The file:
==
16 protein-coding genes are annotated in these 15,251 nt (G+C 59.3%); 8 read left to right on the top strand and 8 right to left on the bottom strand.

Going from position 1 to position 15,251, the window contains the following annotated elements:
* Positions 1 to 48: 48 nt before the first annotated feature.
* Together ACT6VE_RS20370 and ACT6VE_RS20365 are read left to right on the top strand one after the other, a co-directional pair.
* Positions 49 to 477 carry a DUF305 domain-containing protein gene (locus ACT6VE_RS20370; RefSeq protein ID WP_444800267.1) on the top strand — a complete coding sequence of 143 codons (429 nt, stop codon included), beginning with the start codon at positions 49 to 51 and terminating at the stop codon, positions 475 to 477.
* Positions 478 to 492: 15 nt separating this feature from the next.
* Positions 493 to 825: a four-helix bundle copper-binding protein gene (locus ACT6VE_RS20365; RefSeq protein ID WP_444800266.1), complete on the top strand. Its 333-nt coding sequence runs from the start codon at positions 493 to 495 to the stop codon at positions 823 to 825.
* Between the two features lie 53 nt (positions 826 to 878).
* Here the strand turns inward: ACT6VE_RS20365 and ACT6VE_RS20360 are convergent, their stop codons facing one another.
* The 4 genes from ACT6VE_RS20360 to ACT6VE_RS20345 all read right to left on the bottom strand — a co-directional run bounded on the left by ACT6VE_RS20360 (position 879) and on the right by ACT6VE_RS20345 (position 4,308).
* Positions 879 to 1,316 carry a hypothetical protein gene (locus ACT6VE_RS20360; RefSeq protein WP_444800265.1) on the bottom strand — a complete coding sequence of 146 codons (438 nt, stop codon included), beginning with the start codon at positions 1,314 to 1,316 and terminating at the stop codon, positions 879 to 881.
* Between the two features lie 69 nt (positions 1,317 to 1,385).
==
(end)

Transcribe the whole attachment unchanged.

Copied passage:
16 protein-coding genes are annotated in these 15,251 nt (G+C 59.3%); 8 read left to right on the top strand and 8 right to left on the bottom strand.

Going from position 1 to position 15,251, the window contains the following annotated elements:
* Positions 1 to 48: 48 nt before the first annotated feature.
* Together ACT6VE_RS20370 and ACT6VE_RS20365 are read left to right on the top strand one after the other, a co-directional pair.
* Positions 49 to 477 carry a DUF305 domain-containing protein gene (locus ACT6VE_RS20370; RefSeq protein ID WP_444800267.1) on the top strand — a complete coding sequence of 143 codons (429 nt, stop codon included), beginning with the start codon at positions 49 to 51 and terminating at the stop codon, positions 475 to 477.
* Positions 478 to 492: 15 nt separating this feature from the next.
* Positions 493 to 825: a four-helix bundle copper-binding protein gene (locus ACT6VE_RS20365; RefSeq protein ID WP_444800266.1), complete on the top strand. Its 333-nt coding sequence runs from the start codon at positions 493 to 495 to the stop codon at positions 823 to 825.
* Between the two features lie 53 nt (positions 826 to 878).
* Here the strand turns inward: ACT6VE_RS20365 and ACT6VE_RS20360 are convergent, their stop codons facing one another.
* The 4 genes from ACT6VE_RS20360 to ACT6VE_RS20345 all read right to left on the bottom strand — a co-directional run bounded on the left by ACT6VE_RS20360 (position 879) and on the right by ACT6VE_RS20345 (position 4,308).
* Positions 879 to 1,316 carry a hypothetical protein gene (locus ACT6VE_RS20360; RefSeq protein WP_444800265.1) on the bottom strand — a complete coding sequence of 146 codons (438 nt, stop codon included), beginning with the start codon at positions 1,314 to 1,316 and terminating at the stop codon, positions 879 to 881.
* Between the two features lie 69 nt (positions 1,317 to 1,385).